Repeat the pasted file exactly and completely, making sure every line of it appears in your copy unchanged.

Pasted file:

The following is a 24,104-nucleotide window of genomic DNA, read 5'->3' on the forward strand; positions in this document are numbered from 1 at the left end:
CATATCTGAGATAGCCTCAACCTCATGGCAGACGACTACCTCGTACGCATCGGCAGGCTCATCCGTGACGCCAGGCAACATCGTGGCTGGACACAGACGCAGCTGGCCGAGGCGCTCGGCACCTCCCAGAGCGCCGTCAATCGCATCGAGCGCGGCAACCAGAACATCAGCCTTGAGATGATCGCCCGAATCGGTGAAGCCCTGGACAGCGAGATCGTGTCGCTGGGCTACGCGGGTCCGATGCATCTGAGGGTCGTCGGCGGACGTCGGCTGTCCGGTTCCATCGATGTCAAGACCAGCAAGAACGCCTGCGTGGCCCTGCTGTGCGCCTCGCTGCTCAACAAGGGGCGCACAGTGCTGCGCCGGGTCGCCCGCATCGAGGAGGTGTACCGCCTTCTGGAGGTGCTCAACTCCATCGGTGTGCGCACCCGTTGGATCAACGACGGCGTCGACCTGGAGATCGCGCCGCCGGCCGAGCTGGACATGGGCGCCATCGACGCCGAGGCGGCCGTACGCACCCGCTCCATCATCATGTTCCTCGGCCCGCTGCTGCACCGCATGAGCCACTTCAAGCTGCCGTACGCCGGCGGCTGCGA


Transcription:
The following is a 24,104-nucleotide window of genomic DNA, read 5'->3' on the forward strand; positions in this document are numbered from 1 at the left end:
CATATCTGAGATAGCCTCAACCTCATGGCAGACGACTACCTCGTACGCATCGGCAGGCTCATCCGTGACGCCAGGCAACATCGTGGCTGGACACAGACGCAGCTGGCCGAGGCGCTCGGCACCTCCCAGAGCGCCGTCAATCGCATCGAGCGCGGCAACCAGAACATCAGCCTTGAGATGATCGCCCGAATCGGTGAAGCCCTGGACAGCGAGATCGTGTCGCTGGGCTACGCGGGTCCGATGCATCTGAGGGTCGTCGGCGGACGTCGGCTGTCCGGTTCCATCGATGTCAAGACCAGCAAGAACGCCTGCGTGGCCCTGCTGTGCGCCTCGCTGCTCAACAAGGGGCGCACAGTGCTGCGCCGGGTCGCCCGCATCGAGGAGGTGTACCGCCTTCTGGAGGTGCTCAACTCCATCGGTGTGCGCACCCGTTGGATCAACGACGGCGTCGACCTGGAGATCGCGCCGCCGGCCGAGCTGGACATGGGCGCCATCGACGCCGAGGCGGCCGTACGCACCCGCTCCATCATCATGTTCCTCGGCCCGCTGCTGCACCGCATGAGCCACTTCAAGCTGCCGTACGCCGGCGGCTGCGA